Googling my life away


As of May 5th I started a job at Google in Mountain View. I can't say what I am working on as it is still top secret but I can say it REALLY REALLY wanted to work on it which is why I took the job.

What I can do is mention some things about Google. Most of the rumors are true. Google is a pretty awesome company. I've never worked at a large American company. The largest company I ever worked at in America was probably 80 people when I left. I did work at Sega and Sony in Japan which are both giant companies but since my Japanese is not nearly as good as my English I never really understood or dealt with anything outside my team. I didn't read the company news letters nor browse the company internal forums etc. I didn't look at the perks... So, this is really my first American big company experience.

What can I say? Well, so far it's not quite as fun as games. That assumes you want to make games I guess but I think at some point I'll go back to games once my current project is over. Of course that's probably 2 or 3 years out and who knows what will happen by then.

But, otherwise, Google is pretty much heaven for employees in general and for engineers in particular. It is run by Engineers, the 2 founders and the CEO are engineers and Google is trying to keep it 50%+ engineers.

For example, unlike pretty much every other company I've ever worked for, at Google if you need equipment you get it. Log in to the company webpage and you can order computers, monitors, mice, keyboards, software and it will be delivered to you, sometimes in hours. If it's a smaller item, every other building or so has a "Hardware Depot" which is on office that looks like a mini radio shack. You walk in and say "I need a USB cable" or "I need a chat camera" and they hand you one. Compare this to the bullshit at my last company. We had a build computer and when its harddrive filled up it would make it so nobody could get any work done. It look literally 6 months to get that stupid company to by a bigger harddrive, total cost maybe $120 while they lost literally thousands in work. WTF! Google, being led by engineers knows that that kind of BS is a net loss. Penny wise, pound foolish as they say.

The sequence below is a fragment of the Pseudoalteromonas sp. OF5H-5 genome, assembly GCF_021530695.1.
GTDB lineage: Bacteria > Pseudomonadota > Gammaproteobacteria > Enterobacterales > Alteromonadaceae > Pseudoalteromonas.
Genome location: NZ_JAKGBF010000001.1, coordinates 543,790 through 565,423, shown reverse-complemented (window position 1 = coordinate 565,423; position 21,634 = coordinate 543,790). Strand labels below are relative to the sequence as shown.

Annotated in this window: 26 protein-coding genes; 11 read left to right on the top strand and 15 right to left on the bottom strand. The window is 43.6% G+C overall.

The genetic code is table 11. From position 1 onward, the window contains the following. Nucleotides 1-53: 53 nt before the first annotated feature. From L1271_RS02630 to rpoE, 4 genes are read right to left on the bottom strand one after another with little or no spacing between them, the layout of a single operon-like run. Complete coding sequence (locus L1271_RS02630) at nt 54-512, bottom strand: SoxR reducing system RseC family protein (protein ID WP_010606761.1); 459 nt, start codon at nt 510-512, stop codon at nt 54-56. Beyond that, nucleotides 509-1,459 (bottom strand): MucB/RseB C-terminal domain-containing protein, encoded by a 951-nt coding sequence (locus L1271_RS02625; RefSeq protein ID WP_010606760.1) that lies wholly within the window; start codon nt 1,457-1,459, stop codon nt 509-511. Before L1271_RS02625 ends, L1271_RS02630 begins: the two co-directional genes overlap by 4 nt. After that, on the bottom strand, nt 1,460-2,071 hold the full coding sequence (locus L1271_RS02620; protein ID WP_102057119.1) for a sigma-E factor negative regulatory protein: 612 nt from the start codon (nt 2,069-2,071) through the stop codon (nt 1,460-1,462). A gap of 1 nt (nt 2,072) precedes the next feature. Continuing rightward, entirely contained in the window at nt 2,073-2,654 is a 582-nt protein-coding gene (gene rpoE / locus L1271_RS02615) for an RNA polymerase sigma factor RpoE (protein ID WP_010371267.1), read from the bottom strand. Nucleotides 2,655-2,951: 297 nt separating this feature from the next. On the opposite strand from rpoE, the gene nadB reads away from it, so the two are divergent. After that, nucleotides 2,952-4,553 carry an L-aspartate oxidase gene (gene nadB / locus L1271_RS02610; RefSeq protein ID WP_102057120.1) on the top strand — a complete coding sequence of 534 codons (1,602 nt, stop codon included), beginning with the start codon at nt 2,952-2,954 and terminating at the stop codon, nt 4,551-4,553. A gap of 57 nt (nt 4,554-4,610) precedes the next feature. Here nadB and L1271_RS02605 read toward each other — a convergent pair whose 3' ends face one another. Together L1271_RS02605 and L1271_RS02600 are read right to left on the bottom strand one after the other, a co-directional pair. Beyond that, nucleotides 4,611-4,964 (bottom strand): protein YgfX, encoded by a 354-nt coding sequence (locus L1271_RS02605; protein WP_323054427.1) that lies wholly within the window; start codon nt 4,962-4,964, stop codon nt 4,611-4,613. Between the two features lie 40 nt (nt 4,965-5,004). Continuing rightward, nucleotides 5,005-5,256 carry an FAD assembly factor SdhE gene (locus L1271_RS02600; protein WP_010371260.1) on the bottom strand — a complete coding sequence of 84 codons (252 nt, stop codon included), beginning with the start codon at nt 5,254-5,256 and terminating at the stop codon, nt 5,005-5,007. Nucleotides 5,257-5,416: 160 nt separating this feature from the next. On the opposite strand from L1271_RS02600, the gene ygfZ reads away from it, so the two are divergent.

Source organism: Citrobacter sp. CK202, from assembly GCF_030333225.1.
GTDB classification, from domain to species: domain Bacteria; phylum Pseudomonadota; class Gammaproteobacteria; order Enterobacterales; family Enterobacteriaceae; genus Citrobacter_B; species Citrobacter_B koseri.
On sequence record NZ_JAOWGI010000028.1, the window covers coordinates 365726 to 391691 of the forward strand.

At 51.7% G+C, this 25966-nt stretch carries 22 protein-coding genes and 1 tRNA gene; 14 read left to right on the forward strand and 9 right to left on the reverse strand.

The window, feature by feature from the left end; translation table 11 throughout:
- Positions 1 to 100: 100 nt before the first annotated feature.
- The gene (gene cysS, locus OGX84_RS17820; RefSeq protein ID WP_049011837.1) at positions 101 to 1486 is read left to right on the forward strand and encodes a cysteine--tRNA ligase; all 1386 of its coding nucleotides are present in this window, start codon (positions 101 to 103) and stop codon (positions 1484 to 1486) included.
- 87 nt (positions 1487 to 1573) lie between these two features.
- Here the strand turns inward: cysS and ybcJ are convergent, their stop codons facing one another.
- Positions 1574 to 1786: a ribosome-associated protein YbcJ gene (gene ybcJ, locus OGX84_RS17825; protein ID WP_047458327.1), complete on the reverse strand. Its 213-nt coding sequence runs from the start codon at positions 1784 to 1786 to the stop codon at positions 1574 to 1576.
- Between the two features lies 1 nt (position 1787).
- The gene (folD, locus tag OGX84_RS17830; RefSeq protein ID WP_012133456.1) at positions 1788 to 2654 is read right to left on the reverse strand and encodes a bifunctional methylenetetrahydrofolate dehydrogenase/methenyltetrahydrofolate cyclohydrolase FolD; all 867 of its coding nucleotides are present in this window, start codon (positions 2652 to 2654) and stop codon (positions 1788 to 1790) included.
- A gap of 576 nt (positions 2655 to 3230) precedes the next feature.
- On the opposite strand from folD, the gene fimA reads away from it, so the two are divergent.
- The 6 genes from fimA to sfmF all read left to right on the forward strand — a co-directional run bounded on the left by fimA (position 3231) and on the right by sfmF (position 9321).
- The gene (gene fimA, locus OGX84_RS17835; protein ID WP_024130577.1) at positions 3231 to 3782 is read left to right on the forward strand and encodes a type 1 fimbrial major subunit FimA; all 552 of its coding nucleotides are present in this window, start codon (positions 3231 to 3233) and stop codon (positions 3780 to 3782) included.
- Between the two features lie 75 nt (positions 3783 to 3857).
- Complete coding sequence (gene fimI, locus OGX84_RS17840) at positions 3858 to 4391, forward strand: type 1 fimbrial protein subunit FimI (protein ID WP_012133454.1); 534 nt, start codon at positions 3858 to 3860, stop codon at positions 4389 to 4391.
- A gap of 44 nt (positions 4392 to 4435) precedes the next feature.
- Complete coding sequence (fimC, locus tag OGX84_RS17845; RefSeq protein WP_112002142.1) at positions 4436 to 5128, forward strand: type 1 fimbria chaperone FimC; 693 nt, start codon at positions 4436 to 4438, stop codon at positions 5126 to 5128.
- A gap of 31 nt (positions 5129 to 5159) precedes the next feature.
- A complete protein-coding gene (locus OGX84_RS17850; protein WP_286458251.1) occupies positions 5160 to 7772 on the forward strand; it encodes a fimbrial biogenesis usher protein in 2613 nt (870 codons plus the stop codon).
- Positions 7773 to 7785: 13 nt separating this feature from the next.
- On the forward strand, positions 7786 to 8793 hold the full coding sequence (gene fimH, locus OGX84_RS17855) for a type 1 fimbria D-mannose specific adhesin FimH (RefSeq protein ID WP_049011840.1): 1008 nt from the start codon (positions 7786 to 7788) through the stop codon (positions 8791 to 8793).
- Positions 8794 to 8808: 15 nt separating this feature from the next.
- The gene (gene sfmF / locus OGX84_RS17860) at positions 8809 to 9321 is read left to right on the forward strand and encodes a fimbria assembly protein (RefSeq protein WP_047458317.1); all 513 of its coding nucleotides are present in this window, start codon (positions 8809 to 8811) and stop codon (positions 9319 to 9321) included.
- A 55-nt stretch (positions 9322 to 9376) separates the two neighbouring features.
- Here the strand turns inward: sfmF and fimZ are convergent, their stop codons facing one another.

At my desk I have 1 30inch monitor and one 24 inch. If I want more just ask. They have 6 kinds of chairs and 6 kinds of keyboards and will order something else if you need it.

They day I arrived I showed up at the Nooglers orientation class and they had a notebook computer for each person all ready to go. None of the BS I've had at nearly every other company where you arrive ready to work and they don't have equipment for you yet. The notebooks are also setup with all the stuff you need to work from home if you want. A couple of people on my team work from home once or twice a week. I did it once while I was sick but personally I prefer to come in to the office, keep my work out of my house 😊

The campus is huge too. Of course Google has offices all over the world but the main campus is in Mountain View California and "campus" is the correct word. I believe there are around 20 buildings in all. Walking from one end to the other would probably take 20+ minutes. They have bikes to use to get from one building to another if you want.

I've heard other say this as well but being on the campus feels at like like being a college campus. With all the buildings there are sometimes meetings requiring you go to one of the other buildings. They had 2 weeks of orientation classes so for a couple of hours each day during my first 2 weeks I would have to walk over to this or that building for a class about how things work at google, some technical, some procedural.